If you are reading this, your kids (or your neighbor's kids) probably just re-entered school for a new, exciting year of learning. Those who aren't cut out for algebra, geometry, trigonometry or some other hardcore ‘rithmetic will end up in "business math." And while you mathletes might write it off as simple stuff, there sure seems to be a lack of basic economics skills among IT planners.
Since server virtualization reared its head back in the early Aughties, I have read about ways virtualizing servers could save us money in IT. First, it was the cost savings from consolidating a bunch of little servers, each running one app, into a fewer number of servers running many virtualized apps. That was going to save a ton of money just on reduced hardware and software spending. But with increased hypervisor license fees, the need to add 7 to 16 more I/O ports per server, the need to load up with faster processors, more cores and more memory, and to layer in some flash in the mix, high-end servers have a price tag that make IBM mainframes look like a bargain.
Okay, so the Capex math didn't quite add up. But we could depend on those cost savings for administration -- the Opex savings -- they said, referring to the smaller number of IT staff you would need to retain, feed, clothe and ensure a highly virtualized and agile data center. Virtualization supposedly would automate and simplify everything so much that a half-baked virtualization administrator with a $25,000 certification from VMware could do the work of an application administrator, server administrator, storage administrator, network administrator, disaster recovery planner, data security planner, data manager and archivist, and basic electrician. Businesses could finally say goodbye to those IT fat cats and domain experts: Virtualizing servers would flatten the IT hierarchy once and for all.
As it turned out, the wonderful technology of virtualization may have hidden certain complexities, but it didn't improve the manageability of either infrastructure or data. It did displace talent in some IT shops, replacing experienced staff with virtualization school drones, many of whom have no idea about IT outside the knowledge imparted in VMware school. So, troubleshooting is inefficient, metrics such as mean time to repair, administrative or logistical downtime and first fix rate are abysmal. All of this produces very unflattering Opex totals for those who care to do simple business math.
The biggest boondoggle of all has been with respect to storage. Virtualization vendors blamed all of their woes on storage from the get-go. But they did not tell any of their customers that, just over the horizon, they would need to rip and replace all existing storage infrastructure to obtain even modestly acceptable performance from virtualized application workloads.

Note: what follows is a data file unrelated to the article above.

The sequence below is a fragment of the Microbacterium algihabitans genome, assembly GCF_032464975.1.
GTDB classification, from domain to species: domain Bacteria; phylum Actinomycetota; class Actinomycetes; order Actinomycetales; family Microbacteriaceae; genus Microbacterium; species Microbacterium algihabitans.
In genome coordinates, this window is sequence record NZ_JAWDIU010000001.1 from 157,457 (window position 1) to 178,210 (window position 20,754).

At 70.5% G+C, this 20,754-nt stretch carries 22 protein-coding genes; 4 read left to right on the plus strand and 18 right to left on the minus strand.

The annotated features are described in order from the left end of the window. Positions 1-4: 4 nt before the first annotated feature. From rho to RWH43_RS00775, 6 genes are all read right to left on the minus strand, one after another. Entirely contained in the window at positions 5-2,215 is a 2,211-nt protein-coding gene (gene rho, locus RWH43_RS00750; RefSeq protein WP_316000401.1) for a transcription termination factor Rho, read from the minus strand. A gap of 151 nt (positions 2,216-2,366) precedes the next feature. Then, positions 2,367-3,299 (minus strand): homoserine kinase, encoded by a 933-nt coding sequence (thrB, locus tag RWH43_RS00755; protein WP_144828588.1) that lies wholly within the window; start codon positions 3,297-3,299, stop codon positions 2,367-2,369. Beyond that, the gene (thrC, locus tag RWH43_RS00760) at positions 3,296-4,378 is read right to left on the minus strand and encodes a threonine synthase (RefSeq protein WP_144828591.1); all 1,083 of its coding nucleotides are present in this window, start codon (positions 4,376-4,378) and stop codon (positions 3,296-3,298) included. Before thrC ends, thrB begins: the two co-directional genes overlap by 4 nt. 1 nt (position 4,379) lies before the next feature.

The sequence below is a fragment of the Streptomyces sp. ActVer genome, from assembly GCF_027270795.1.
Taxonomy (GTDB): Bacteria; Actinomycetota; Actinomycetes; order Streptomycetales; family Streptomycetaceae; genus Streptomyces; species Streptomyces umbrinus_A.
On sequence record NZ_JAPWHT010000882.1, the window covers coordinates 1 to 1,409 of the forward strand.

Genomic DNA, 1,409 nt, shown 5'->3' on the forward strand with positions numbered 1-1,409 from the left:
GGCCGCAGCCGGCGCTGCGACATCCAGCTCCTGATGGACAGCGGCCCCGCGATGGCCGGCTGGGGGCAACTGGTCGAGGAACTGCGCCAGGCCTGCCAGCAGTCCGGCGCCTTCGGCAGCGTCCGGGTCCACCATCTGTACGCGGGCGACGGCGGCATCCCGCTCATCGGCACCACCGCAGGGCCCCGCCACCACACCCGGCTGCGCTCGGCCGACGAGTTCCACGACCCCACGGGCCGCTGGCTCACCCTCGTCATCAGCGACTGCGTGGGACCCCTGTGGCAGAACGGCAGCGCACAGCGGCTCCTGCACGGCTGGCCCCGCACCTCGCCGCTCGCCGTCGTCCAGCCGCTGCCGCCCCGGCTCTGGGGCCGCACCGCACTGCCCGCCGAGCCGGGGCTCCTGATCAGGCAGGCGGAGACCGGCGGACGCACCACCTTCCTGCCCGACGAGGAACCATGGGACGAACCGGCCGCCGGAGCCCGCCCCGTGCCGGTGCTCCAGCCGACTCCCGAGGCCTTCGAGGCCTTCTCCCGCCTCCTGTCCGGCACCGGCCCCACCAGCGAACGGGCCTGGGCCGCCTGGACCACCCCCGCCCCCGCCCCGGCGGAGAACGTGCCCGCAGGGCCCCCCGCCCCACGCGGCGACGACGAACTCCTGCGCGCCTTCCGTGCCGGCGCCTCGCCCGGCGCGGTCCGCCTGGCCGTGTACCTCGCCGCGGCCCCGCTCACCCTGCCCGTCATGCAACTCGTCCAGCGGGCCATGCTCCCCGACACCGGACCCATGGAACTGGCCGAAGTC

We got that news about a year ago, whether they called it EVO:RAIL or Virtual SAN or hyper-converged infrastructure. Simple business math tells us that collectively it is going to cost companies a fortune to replace the 40 to 60 exabytes of storage deployed in data centers worldwide.
Furthermore, most of the software-defined storage (SDS) and hyper-converged infrastructure from the big virtualization vendors requires a minimum of three identical nodes per server, and a clustered server model for high availability. That means storage deployment increases to a minimum of six nodes (that's basic math for three nodes of identical storage behind each of two clustered servers or 2 x 3). That represents, conservatively, about $90,000 in SDS licenses and hardware per server for an SDS product and potentially much more for a prefabricated hyper-converged appliance. So, I guess that's what you will be doing with the huge cost savings that virtualizing servers is supposed to deliver?
Look, maybe instead of going to virtualization vendor school, we should send IT staffers back to high school business math for a refresher. Heck, they might even be able to take the course online, assuming they know how to operate a PC.
The impact of server virtualization on storage
What to do -- and not do -- when looking to virtualize servers
Has virtualization lived up to the hype?